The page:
Kevin Drum - November 2013

The Lesson of Obamacare: Sabotage Works

| Sun Nov. 3, 2013 9:28 PM EST

Amy Goldstein and Juliet Eilperin have a big piece in the Washington Post today about the disastrous implementation and rollout of Obamacare following the euphoria of its passage in 2010. Goldstein and Eilperin document plenty of bad decisions along the way, and lots of them reflect poorly on Team Obama. Still, I have to say that my big takeaway from the article was the same as Andrew Sprung's: sabotage works.

The primary example of this comes early in the story, when the team responsible for building the marketplaces—and the website—was moved under the Centers for Medicare and Medicaid Services (CMS). Partly this was for operational reasons, but:

The move had a political rationale, as well. Tucked within a large bureaucracy, some administration officials believed, the new Center for Consumer Information and Insurance Oversight would be better insulated from the efforts of House Republicans, who were looking for ways to undermine the law. But the most basic reason was financial: Although the statute provided plenty of money to help states build their own insurance exchanges, it included no money for the development of a federal exchange — and Republicans would block any funding attempts. According to one former administration official, Sebelius simply could not scrounge together enough money to keep a group of people developing the exchanges working directly under her.

Now, one obvious question is why the law failed to finance the federal exchanges. That was pretty clearly a mistake. Still, under normal circumstances, even an opposition party would end up cutting a deal eventually to shore up the missing funding. Not this time, though. As one White House official told the Post, "You're basically trying to build a complicated building in a war zone, because the Republicans are lobbing bombs at us."

There are plenty of other examples of this, and Sprung outlines them in his post today. No federal program that I can remember faced quite the implacable hostility during its implementation that Obamacare has faced. This excuses neither the Obama administration's poor decisions nor its timidity in the face of Republican attacks, but it certainly puts them in the proper perspective.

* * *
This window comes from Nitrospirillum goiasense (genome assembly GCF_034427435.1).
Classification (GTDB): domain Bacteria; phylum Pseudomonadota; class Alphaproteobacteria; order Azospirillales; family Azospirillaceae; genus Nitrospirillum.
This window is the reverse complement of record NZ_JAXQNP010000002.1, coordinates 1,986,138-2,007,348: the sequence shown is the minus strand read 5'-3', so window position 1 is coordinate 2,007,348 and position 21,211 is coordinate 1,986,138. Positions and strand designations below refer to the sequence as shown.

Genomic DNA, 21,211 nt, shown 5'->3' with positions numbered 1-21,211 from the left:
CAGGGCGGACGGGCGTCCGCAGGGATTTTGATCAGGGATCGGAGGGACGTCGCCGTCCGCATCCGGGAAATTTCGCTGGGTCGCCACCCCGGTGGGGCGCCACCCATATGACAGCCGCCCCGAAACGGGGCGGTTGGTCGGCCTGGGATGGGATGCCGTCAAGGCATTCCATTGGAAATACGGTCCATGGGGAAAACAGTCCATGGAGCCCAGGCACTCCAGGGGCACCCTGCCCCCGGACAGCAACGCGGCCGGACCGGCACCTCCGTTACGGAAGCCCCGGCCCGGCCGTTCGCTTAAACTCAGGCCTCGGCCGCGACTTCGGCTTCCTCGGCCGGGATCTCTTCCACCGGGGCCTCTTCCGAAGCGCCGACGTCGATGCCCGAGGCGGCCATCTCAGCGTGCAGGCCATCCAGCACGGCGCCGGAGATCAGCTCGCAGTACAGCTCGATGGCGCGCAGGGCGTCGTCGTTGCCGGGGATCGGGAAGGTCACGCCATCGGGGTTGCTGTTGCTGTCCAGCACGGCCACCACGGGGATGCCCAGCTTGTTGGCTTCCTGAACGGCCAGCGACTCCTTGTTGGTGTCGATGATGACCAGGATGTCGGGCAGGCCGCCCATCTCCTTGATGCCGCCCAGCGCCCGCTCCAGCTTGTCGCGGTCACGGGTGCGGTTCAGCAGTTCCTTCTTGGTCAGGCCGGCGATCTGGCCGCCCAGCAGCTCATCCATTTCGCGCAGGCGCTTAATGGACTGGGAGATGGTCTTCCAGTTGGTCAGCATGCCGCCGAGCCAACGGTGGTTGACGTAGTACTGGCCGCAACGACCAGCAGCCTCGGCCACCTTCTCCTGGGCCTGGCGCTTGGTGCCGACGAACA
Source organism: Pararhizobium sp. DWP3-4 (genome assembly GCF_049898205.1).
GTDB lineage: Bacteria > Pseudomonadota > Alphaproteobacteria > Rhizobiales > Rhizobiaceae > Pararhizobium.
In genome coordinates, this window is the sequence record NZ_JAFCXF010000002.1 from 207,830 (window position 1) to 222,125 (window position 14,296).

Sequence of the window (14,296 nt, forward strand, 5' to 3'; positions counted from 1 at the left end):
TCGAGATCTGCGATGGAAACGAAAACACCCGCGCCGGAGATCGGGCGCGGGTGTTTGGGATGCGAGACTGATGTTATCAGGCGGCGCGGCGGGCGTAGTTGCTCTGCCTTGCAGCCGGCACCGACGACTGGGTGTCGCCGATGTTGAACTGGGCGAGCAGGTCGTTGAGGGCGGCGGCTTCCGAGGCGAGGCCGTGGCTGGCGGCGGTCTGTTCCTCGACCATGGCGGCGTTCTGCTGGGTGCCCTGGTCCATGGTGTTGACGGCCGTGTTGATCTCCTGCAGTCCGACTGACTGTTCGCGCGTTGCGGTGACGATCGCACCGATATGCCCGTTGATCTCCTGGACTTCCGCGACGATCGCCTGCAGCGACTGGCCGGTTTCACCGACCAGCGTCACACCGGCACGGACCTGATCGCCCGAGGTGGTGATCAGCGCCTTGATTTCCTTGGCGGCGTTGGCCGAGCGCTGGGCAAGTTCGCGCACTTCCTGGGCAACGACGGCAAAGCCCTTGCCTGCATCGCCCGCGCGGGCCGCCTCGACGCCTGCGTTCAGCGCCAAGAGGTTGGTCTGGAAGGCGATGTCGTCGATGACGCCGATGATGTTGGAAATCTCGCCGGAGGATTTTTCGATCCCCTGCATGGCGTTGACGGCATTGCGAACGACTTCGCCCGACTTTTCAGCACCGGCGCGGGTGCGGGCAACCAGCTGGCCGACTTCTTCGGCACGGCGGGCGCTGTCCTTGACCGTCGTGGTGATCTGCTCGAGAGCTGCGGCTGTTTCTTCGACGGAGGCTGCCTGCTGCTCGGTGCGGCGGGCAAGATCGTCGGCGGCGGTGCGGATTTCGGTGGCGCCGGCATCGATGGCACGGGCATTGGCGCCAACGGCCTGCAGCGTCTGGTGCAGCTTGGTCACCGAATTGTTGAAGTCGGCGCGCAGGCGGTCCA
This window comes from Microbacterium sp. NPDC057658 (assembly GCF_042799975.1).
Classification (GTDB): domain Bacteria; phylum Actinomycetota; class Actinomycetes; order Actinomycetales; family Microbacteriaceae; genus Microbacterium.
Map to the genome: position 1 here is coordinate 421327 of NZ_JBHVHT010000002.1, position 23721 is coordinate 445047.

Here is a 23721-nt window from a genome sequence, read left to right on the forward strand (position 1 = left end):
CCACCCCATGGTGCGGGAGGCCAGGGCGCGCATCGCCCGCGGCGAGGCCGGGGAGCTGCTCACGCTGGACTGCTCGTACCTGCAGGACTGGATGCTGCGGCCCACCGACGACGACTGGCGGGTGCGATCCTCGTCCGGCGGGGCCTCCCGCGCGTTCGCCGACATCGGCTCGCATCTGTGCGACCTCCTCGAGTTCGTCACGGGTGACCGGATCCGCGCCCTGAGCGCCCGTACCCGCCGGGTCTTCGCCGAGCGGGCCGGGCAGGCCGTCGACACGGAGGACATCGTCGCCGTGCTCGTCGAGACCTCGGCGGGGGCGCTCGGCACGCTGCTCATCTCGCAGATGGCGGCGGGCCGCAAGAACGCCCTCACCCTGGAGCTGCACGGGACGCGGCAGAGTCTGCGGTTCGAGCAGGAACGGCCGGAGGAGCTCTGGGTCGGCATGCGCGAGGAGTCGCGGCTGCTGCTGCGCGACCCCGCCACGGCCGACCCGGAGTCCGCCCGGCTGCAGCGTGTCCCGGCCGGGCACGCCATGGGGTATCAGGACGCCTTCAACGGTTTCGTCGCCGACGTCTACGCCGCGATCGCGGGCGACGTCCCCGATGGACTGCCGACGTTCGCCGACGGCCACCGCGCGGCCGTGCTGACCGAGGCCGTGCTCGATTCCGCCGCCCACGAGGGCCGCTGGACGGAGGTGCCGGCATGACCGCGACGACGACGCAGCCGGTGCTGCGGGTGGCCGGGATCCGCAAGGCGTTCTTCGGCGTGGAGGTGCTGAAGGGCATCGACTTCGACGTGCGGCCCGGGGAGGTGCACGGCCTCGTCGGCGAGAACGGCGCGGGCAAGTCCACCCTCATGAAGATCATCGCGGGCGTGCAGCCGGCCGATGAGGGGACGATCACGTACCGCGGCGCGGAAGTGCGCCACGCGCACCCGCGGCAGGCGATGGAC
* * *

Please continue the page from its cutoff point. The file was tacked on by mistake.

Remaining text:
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Friday Cat Blogging - 1 November 2013

| Fri Nov. 1, 2013 2:05 PM EDT

Sometimes catblogging is a last-minute affair. Yesterday afternoon I suddenly realized I hadn't taken this week's picture, and the light was fading. So I grabbed this week's quilt, tossed it onto the grass outside, and plonked Domino down on it. She did not cooperate, so I only got a few shots to choose from. This is the best of the lot. The quilt is called Amish Shadow, and it's machine pieced and hand quilted.

In the end, though, I did come through with catblogging today. Why? Because here at MoJo, we're all about giving our readers what they want. So why not subscribe to the magazine? It doesn't feature any catblogging (yet....), but it does feature lots of great reporting six times a year for the low, low price of only $12. And subscriptions make great holiday gifts too! Here are the links to subscribe:

Chart of the Day: The Collapse of the American Middle Class

| Fri Nov. 1, 2013 1:30 PM EDT

Via Harrison Jacobs, here's a recent study showing the trend in income segregation in American neighborhoods. Forty years ago, 65 percent of us lived in middle-income neighborhoods. Today, that number is only 42 percent. The rest of us live either in rich neighborhoods or in poor neighborhoods.